* The second point which is very much connected to the first one above, it is not other than all these startups and iniciatives, once they get consolidated, they will have to work hard to get themselves ready for the regular user. I say this because sometimes, businesses and, we as consultants, who work in this exciting industry forget about the non-savvy end users who at the end of the day are the ones who are suppose to be using this technology or the other.
    Saying that, I can then comment that in order to make this whole ecosystem working, the different companies (Google, Paypal, Visa…) will have to focus very much of its efforts to position these “ideas and products” to the market. In other words, the winners will be the ones who make a better marketing approach as well as a good old lobbying down then line…

    In conclusion, very exciting and challenging times that it is very hard to just comment in a few lines.. 🙂 , and that for sure all readers could go into much further debate should we all sat down together to see and express or thoughts.

    Regards,

    Jesus Perez

  3. Bob Shay says:

    Scott,

    From the perspective of someone involved in the introduction of debit POS in the 80’s, and in the discussions around SET in the early 90’s the two really important things you point out in your piece are the absolute centrality of the merchants willingness to invest in new or upgraded front ends, and the importance of easy consumer use. La plus ca change… It is good being retired so I can sit back and enjoy the show.

    Thanks for the interesting post.

    Bob

  4. I think you captured the current state of things well, Scott. If I had to bet, I would first run the other way, and if tackled from behind would put my money on good enough.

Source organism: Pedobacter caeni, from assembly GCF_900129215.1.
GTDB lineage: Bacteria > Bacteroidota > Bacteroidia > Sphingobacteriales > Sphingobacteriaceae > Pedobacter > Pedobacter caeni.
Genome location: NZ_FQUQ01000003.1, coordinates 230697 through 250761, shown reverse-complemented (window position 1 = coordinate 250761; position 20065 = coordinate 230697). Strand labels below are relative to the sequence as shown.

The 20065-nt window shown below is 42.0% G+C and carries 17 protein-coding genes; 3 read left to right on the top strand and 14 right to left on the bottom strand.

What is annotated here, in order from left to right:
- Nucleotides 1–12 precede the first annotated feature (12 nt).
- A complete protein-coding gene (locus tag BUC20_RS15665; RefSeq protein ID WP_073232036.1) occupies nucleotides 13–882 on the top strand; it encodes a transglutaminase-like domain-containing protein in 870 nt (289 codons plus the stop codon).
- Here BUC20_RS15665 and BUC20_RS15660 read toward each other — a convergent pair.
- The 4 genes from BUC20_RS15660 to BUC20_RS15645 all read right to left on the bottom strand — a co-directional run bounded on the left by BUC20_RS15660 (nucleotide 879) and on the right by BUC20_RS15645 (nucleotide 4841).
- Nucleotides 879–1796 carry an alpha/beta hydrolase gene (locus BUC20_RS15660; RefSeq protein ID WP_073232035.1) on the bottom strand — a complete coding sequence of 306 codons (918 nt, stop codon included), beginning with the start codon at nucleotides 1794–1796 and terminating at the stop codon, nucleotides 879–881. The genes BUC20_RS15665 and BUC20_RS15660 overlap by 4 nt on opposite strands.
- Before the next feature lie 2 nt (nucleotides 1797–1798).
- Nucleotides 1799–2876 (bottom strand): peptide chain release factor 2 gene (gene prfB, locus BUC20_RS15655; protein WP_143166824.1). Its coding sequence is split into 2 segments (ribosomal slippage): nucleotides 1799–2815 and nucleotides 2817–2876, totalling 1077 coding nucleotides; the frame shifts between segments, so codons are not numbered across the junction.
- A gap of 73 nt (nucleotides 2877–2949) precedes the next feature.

5. Lisa says:

    Great outline of the divergent tracks.
    I’d like to hear your take on Piggly Wiggly’s experiment a few years ago with the fingerprint payment system. What are the lessons learned that can be applied to today?
    I always have my fingers with me [God willing], but not always my phone or credit card. And finger/thumbprints are somewhat more difficult to steal or hack, esp if encrypted. Why can’t my credit provider enroll my finger/thumbprint instead of issuing a card?
    Please keep the insights coming.

  6. Mark says:

    Is there some reason the purchase cannot just be added to your phone bill? I know there are some issues (security) there for the carriers to iron out, maybe by partnering with a Visa or Paypal, but it seems that would be easiest. Maybe using a “bump” to a POS adaptor or through an app – merchant gives you a code??? Just thinking out loud but it seems getting the millions of merchants to change out their POS, train them, train customers is a bit clumsy. You have a phone, you have a phone bill…

  7. Steve Klebe says:

    Better late than never comment! Regarding the failure of PaybyTouch and the similarity, there is one common point to be made. With PaybyTouch, the business model was to get consumers, like PayPal, to bind their indentity to a least coast payment method, the ACH. Well, guess what, consumers wanted their points/rebates, etc. so they chose to bind to their credit cards. The business model went up in flames along with a horribly mis-managed company. One similar dilemma for the PayPal POS alternative is that those transactions are likely to continue to be priced as CNP (card not present) at 50 basis points higher than CP. To most retailers, that matter – the high volume ones – that is going to be a huge point of friction. PayPal could choose to subsidize that difference with the blending of their costs from their other two funding methods, but how are all the ecommerce merchants going to feel who have never gotten the benefit of that blending? It is going to get interesting!

  8. Steve, thanks for your comment. Yes – lots of baggage around the PaybyTouch story.

    Something to consider going forward is that post-Durbin there’s no distinction between CP and CNP in terms of interchange fees for the regulated banks. That changes the economics – although not the fraud liability.